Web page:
Women who are able to get pregnant naturally and give birth in their mid-30s and after tend to live longer than other women, a new study suggests. Specifically, Boston researchers found that women who gave birth after age 33 were twice as likely to live to 95 than women who were done having kids at 29, reports Medical Daily. So what kind of effect should this have on a young couple's family planning? Not much, the co-author of the study in the journal Menopause tells the Boston Globe. “Women shouldn’t delay child-bearing based on this study,” says Thomas Perls. But he hopes it will get people to stop second-guessing women who become pregnant in middle age.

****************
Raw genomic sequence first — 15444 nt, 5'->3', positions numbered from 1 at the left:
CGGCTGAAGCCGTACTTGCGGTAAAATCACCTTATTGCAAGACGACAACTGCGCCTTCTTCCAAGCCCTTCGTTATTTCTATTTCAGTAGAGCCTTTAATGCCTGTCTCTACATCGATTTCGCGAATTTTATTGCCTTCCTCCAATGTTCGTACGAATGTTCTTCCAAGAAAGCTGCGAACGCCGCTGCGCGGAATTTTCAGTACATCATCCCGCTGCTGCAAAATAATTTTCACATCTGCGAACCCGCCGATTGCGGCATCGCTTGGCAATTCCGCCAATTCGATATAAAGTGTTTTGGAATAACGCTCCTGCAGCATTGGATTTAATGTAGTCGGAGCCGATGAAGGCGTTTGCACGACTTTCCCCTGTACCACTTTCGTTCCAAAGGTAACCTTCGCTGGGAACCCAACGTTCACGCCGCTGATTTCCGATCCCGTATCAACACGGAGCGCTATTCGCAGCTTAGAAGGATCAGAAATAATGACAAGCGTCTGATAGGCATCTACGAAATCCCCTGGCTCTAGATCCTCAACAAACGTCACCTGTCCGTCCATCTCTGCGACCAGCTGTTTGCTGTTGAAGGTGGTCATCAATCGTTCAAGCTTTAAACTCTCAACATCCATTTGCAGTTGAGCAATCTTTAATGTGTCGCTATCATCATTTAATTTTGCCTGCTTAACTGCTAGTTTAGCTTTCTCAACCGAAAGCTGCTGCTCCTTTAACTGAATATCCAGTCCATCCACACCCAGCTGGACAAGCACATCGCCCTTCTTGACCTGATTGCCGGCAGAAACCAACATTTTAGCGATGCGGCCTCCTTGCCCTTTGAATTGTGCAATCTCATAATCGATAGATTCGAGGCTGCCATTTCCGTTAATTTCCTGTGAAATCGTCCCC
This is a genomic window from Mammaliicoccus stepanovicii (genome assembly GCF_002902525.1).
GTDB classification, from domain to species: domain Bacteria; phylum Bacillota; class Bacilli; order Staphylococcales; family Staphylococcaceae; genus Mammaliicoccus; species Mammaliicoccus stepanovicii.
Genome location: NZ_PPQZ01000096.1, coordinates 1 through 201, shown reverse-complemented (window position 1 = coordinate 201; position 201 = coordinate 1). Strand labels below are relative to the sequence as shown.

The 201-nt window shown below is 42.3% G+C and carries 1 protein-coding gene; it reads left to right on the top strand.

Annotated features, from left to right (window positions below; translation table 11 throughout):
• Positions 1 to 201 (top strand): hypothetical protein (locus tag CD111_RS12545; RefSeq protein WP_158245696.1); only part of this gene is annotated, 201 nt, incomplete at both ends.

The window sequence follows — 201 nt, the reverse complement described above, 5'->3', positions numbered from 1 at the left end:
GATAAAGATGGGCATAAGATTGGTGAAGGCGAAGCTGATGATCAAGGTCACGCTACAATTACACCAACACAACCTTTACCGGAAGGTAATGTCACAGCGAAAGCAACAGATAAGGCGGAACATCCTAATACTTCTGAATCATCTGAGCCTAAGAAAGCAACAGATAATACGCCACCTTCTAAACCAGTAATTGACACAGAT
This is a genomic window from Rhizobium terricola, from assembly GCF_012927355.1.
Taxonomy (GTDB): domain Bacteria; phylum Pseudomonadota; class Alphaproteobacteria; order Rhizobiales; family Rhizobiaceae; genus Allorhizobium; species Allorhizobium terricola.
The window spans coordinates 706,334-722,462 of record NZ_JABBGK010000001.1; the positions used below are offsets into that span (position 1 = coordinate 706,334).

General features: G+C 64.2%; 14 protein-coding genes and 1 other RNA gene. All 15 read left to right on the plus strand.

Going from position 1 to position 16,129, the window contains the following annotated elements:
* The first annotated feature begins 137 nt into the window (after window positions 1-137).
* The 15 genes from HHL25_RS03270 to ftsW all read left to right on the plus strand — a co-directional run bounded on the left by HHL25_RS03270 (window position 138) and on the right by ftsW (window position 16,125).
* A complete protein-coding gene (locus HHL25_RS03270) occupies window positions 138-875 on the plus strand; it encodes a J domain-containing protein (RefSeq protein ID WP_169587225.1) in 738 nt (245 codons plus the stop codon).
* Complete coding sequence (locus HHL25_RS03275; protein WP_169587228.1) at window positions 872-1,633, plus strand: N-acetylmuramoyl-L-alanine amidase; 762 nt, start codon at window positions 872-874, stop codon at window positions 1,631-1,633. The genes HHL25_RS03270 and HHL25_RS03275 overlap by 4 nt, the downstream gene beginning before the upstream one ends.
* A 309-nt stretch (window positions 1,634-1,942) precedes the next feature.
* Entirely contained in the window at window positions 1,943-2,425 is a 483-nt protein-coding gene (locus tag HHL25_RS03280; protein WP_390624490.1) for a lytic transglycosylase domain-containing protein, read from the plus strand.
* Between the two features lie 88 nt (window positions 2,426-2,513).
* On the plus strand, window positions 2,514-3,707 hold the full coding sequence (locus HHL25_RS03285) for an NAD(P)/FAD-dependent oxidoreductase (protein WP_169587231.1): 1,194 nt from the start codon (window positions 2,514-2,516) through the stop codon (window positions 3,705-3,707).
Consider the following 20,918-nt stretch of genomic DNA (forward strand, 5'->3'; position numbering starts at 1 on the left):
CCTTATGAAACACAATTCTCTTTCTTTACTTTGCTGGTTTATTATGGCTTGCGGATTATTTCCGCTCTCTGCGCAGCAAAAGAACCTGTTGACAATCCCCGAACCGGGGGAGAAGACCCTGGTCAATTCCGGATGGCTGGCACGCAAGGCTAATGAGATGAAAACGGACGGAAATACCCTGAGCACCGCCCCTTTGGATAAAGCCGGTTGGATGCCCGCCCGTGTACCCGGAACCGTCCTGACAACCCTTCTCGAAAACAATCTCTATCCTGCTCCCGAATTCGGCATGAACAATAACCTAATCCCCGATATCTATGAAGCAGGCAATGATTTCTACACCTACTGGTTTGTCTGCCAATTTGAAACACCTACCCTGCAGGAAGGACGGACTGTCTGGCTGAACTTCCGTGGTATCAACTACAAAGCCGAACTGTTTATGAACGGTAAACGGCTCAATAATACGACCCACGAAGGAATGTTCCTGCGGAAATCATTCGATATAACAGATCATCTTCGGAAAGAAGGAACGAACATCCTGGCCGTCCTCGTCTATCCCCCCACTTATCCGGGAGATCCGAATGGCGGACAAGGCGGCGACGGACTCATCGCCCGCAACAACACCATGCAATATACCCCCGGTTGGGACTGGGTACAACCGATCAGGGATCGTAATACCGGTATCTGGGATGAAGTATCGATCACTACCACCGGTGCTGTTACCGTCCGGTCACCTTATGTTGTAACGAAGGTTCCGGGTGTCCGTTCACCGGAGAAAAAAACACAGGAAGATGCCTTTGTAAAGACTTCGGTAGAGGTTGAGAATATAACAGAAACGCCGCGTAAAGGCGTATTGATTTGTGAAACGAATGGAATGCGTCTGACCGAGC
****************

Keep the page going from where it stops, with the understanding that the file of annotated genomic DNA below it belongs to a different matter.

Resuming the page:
"Critics say they’ll be too old to care for their teens or help raise their grandchildren," says Perls, "but I would wager that these women are aging exceptionally well.” One caveat: The extra longevity doesn't apply to women who use IVF or other technologies to get pregnant. So what's going on? Researchers think that women who are able to get pregnant and conceive at older ages have "genetic variants" that slow down their own aging, reports Counsel & Heal. What's more, by reproducing longer, they have a better chance of passing along those genes. "This possibility may be a clue as to why" many more women than men live to hit the century mark, says Perls. (Click to read about a woman who gave birth via IVF using her own 46-year-old egg.)